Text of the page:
In Understanding Be MenWritten by T.C. Hammond, revised David F. Wright Reviewed By David Jackman
I still have on my shelves the copy of In Understanding Be Men bought nearly forty years ago. for the princely sum of seven shillings and sixpence, in my first term at university. It was already into its fifth edition (1954), having originally been published in 1936. Now IVP has issued the sixteenth reprint (1999) of the sixth edition (1968), which David F. Wright of New College, Edinburgh, revised over thirty years ago. His changes were mainly concerned with the study questions, arrangement of some of the material and some ‘updating’, particularly the bibliographies that accompany each chapter. All of this bears testimony to the fact that T.C. Hammond’s ‘handbook of Christian doctrine’ is a classic of twentieth century evangelicalism, which not surprisingly has sold over 100,000 copies.
Beginning with an introductory section on the importance of Christian doctrine, some lucid theological definitions, and a brief survey of church history from a theological perspective, the handbook proper launches straight into the doctrine of Scripture, entitled ‘Final Authority in Matters of Faith’. It proceeds, in classic style, from the doctrine of God, through man and sin, to the person and work of Christ and the doctrine of the atonement. Hammond then turns to the person and work of the Holy Spirit, concludes with sections on the Christian in the Church and the last things. The style is always clear and explanatory, thoroughly supported from Scripture, and sets out both to warm the heart and energise the will, as well as informing and clarifying the mind.
The methodology in each section is standard, though its order and pattern change from subject to subject. First, there is a clear statement of the evangelical view, supported by a wide range of Biblical texts and quotations, with special attention given to technical terms and specialist vocabulary. Here the intention is to define as clearly as possible what the Bibles does and does not say. Alternative views are then considered both from an historical and a contemporary (1936) standpoint. For example, in the section on the ‘Divinity and Humanity in the one Person of our Lord’, there are useful summaries of the ‘problems’ involved, such as the hypostatic union, the ‘communion of the properties’ and kenosis theory. Each is expressed in non-technical terminology and the reasons for the particular difficulty elucidated. The historical survey has brief summaries of Docetism. Arianism and Nestorianism, concluding with the Chalcedonian formulation. Each section then ends with a list of Scriptures to be studied and a set of questions, answers to which the student is recommended to write out ‘without reference to this book’! A bibliography concludes the section.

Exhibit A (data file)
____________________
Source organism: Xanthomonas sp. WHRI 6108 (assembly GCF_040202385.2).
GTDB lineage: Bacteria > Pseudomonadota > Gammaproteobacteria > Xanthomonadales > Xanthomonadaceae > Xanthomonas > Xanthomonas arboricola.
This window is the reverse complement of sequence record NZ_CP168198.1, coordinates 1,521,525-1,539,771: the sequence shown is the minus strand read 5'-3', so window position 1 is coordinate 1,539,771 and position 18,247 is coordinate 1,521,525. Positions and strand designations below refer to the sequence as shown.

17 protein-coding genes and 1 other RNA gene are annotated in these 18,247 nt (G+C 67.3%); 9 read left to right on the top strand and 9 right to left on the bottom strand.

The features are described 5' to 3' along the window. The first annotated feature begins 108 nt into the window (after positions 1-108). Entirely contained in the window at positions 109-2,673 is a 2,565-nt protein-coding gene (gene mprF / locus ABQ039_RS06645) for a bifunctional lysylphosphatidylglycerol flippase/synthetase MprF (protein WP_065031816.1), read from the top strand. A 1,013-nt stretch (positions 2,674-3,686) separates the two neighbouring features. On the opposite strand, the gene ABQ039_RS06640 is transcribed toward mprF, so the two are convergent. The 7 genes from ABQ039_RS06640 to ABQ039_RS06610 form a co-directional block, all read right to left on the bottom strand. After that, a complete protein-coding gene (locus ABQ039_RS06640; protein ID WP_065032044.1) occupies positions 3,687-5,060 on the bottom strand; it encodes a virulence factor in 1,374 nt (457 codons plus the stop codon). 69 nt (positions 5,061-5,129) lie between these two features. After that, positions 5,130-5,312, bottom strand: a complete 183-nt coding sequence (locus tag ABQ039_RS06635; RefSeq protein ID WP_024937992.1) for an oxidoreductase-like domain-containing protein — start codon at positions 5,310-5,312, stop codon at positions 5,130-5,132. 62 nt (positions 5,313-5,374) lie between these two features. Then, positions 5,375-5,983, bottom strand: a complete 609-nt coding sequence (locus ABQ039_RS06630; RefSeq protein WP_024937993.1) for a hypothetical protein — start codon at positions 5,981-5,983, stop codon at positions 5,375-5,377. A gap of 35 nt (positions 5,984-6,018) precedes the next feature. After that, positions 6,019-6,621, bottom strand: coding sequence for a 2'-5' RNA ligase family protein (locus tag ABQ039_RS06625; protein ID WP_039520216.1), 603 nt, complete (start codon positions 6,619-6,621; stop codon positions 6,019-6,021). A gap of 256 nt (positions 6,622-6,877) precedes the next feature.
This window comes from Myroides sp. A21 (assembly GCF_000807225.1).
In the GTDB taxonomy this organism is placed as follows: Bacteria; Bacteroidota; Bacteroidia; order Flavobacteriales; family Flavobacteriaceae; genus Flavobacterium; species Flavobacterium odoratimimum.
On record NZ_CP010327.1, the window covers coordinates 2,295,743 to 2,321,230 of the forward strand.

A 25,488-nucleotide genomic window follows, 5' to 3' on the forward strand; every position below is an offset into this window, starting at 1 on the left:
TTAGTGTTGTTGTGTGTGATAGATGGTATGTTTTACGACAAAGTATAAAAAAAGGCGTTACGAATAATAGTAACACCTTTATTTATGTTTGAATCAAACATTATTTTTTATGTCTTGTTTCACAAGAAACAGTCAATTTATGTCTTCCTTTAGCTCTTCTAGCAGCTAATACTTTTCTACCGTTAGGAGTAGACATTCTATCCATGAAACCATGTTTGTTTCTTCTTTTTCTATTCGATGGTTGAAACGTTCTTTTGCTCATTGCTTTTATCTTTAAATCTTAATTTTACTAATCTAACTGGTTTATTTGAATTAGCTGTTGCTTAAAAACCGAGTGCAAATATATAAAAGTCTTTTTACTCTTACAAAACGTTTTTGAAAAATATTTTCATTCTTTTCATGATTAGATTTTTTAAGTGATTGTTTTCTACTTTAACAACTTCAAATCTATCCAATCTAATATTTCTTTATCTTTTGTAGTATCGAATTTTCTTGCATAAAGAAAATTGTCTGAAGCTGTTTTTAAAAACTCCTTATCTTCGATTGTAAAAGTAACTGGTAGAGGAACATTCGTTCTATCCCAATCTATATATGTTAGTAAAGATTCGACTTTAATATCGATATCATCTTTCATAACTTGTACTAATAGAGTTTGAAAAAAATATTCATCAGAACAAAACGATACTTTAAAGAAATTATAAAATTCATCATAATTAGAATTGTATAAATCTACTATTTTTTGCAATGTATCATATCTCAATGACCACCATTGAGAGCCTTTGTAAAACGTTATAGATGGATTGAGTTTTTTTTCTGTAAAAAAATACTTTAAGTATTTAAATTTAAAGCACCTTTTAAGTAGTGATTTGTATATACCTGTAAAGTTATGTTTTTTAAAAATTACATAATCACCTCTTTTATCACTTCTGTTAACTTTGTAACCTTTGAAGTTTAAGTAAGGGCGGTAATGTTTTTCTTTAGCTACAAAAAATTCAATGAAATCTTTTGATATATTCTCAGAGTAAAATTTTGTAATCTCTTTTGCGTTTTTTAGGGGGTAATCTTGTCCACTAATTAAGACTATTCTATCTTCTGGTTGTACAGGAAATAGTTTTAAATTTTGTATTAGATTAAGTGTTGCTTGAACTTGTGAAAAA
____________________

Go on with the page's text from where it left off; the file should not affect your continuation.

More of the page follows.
Obviously, the handbook was compiled with the general student in view, not the specialist in theology or religious studies. It is perhaps a measure of the shift over sixty years that it is much more likely to appeal today to the student of theology, and to be regarded by the non-specialist as too complex and demanding. Certainly, it provides a useful summary of many issues which any course in Biblical studies or theology must address. But what a great thing it would be to find today’s CU members wanting to take it up and study it in the way that T.C. Hammond originally envisaged. Much of today’s weakness and superficiality in the churches derives from a prevailing attitude that does not want to be bothered.
It might be justly argued that Bruce Milne’s Know The Truth has largely replaced Hammond, and that is probably why IVP has not initiated a seventh edition. Certainly the bibliographies and the wording of some of the questions begin to look very dated. Yet this title remains a ‘classic’ and one that will still repay the study and application it deserves.
Proclamation Trust, London